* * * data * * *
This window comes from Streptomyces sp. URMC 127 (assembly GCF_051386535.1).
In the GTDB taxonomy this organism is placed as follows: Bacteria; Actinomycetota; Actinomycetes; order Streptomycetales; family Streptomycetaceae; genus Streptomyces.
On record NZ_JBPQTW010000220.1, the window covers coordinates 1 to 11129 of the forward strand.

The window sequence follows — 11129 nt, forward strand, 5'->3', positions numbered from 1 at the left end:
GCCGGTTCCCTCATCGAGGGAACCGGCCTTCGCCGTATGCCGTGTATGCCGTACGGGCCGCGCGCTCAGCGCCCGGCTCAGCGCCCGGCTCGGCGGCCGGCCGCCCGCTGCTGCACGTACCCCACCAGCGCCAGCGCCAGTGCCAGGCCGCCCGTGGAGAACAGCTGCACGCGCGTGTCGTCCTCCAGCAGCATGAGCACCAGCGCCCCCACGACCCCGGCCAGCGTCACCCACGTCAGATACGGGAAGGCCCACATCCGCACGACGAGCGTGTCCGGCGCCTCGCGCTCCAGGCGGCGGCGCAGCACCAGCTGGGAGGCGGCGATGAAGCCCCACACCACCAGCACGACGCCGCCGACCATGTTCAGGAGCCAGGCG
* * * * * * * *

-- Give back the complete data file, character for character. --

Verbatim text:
This window comes from Streptomyces sp. URMC 127 (assembly GCF_051386535.1).
In the GTDB taxonomy this organism is placed as follows: Bacteria; Actinomycetota; Actinomycetes; order Streptomycetales; family Streptomycetaceae; genus Streptomyces.
On record NZ_JBPQTW010000220.1, the window covers coordinates 1 to 11129 of the forward strand.

The window sequence follows — 11129 nt, forward strand, 5'->3', positions numbered from 1 at the left end:
GCCGGTTCCCTCATCGAGGGAACCGGCCTTCGCCGTATGCCGTGTATGCCGTACGGGCCGCGCGCTCAGCGCCCGGCTCAGCGCCCGGCTCGGCGGCCGGCCGCCCGCTGCTGCACGTACCCCACCAGCGCCAGCGCCAGTGCCAGGCCGCCCGTGGAGAACAGCTGCACGCGCGTGTCGTCCTCCAGCAGCATGAGCACCAGCGCCCCCACGACCCCGGCCAGCGTCACCCACGTCAGATACGGGAAGGCCCACATCCGCACGACGAGCGTGTCCGGCGCCTCGCGCTCCAGGCGGCGGCGCAGCACCAGCTGGGAGGCGGCGATGAAGCCCCACACCACCAGCACGACGCCGCCGACCATGTTCAGGAGCCAGGCG